Cleveland Browns Film Room: Game 10, Under Pressure

Like we did last year before it became fashionable, we’ll take a seat each week in our very own WFNY Browns film room and break down a little tape from the game, with a specific focus.  Do enjoy.

The Browns did something really positive in Sunday’s loss to the Cowboys, and I wanted to focus on that this week. The defense was able to sack Romo seven times. That’s a nice number.

We’ve been saying for weeks that the young defensive lineman have been holding their own while Rubin and Taylor have been out. I was very excited to see what kind of rotation the Browns would use, as Winn and Hughes would be more than capable of giving plays off to Rubin and Taylor.

As he has been doing all season (and we’ve been linking to in www), Chris Pokorny of Dawgs By Nature broke down the snaps and gives us the answer to that question-

Winn appeared to get 4 snap of those 49 at defensive end, just to be clear. It’s no surprise that in his first week back from major injury that Phil Taylor was limited a bit.

We know the Cowboys’ offensive line has had troubles, so what really happened for the Browns to get all those sacks? Did they bring the blitz? Did they employ stunts? Let’s look at the plays.

Here the Browns have 4 down linemen, 2 linebackers and 5 defensive backs. Craig Robertson is going to be the Brown that gets to Romo, coming straight up the middle.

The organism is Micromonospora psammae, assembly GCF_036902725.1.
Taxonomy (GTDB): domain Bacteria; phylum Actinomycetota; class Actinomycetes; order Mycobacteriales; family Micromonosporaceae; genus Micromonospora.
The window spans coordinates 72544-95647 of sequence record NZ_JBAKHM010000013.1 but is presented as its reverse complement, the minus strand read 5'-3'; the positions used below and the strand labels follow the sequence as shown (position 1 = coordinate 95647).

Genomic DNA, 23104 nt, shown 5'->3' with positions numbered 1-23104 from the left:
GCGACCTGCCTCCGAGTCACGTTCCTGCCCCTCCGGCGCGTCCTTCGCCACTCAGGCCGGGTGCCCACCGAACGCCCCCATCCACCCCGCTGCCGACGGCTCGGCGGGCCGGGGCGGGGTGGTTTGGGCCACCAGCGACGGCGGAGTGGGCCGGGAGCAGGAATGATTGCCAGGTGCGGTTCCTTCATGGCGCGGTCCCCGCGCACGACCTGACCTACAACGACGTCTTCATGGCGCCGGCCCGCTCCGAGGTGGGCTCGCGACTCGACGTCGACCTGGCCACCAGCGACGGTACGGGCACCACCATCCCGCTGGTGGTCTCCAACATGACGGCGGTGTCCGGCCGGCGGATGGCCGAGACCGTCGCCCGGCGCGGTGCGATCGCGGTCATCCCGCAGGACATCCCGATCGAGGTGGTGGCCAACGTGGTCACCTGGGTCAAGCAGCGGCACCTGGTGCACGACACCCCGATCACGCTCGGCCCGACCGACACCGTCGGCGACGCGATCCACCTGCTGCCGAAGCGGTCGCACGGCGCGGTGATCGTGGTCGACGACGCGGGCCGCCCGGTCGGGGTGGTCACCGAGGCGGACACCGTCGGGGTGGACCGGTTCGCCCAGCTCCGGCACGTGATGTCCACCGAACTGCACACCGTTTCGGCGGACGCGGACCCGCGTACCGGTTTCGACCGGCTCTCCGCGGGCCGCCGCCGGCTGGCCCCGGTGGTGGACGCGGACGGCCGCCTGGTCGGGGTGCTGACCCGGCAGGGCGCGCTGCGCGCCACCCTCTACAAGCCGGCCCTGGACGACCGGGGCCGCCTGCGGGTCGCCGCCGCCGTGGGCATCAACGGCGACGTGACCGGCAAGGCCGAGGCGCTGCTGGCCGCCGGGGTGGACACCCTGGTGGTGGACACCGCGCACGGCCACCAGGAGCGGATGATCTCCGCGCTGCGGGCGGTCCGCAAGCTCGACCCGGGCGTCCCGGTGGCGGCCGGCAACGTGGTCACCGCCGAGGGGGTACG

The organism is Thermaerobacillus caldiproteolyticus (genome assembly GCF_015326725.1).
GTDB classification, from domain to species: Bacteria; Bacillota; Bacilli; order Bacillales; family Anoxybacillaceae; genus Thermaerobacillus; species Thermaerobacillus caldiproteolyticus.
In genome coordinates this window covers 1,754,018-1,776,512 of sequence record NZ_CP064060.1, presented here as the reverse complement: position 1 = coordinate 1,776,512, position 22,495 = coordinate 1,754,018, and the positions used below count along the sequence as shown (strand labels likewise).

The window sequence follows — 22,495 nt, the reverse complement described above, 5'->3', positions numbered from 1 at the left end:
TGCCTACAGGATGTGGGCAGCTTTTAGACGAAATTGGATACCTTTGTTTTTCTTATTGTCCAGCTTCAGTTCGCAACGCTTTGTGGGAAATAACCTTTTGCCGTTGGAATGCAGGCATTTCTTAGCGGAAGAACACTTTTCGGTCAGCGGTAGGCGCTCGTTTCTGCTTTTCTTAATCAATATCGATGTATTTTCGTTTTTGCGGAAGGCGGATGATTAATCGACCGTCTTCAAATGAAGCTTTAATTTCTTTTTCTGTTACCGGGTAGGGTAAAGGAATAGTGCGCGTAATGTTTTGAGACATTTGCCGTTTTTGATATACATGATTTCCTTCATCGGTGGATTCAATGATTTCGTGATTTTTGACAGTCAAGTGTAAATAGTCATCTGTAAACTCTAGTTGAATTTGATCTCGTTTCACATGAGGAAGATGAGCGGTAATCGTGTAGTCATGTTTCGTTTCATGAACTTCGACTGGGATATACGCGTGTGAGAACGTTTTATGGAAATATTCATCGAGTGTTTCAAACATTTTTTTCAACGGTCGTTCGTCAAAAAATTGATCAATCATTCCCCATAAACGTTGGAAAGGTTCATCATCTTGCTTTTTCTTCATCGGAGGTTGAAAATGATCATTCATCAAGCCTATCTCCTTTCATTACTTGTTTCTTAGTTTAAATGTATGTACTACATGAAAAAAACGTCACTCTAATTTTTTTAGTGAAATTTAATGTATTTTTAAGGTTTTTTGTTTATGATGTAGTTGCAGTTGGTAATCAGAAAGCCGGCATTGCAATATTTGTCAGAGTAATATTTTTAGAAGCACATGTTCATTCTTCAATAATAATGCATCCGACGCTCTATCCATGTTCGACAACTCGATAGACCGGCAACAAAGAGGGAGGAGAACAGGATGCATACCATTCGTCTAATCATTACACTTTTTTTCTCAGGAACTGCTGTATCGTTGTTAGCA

You can see Robertson coming free through the middle here, and the back making a terrible effort to get to him. Notice the illegal contact by the Browns defensive back at the top of the screen. A theme we remember too well from Sunday. So on this play the Browns do bring a blitz, but they aren’t bringing more defenders than the Cowboys have blockers available. You do see Sheard is double teamed. As is the DT on the right side, I believe that is Winn.

Next sack. Four man front again, with an extra defensive back. Sheard, Rubin, Winn and Parker are the defensive linemen. Both of Dallas’ backs will be going out in the pattern.

No stunt or blitz. Billy Winn does spin to the inside, which opens up a little space for Parker to pull an inside move.

That’s all Parker needs to break free and track down Romo. Again, no blitz, no stunt. Just Parker beating his man.

Sack number 3. Base 4-3 defense for the Browns. John Hughes is the tackle lined up next to Sheard.

Hughes blows through a double team block to get the sack. Sheard was a split second behind him. No stunts or blitz. Honestly, that was about the ugliest double team I’ve seen since coaching junior high. I don’t know if the center and guard were confused on who was supposed to cover that gap or what, but both players stuck a chicken wing out there for Hughes to blow through.

Next sack. Four man front for the Browns. Nickel defense.

This is just a beatdown. Jabaal Sheard runs right around the tackle. Romo had no chance.

Now this one is a little more involved. The Browns are in their base defense, but as you can see at the top of the line of scrimmage, they are bringing heat. That’s Usama Young creeping up to the line of scrimmage.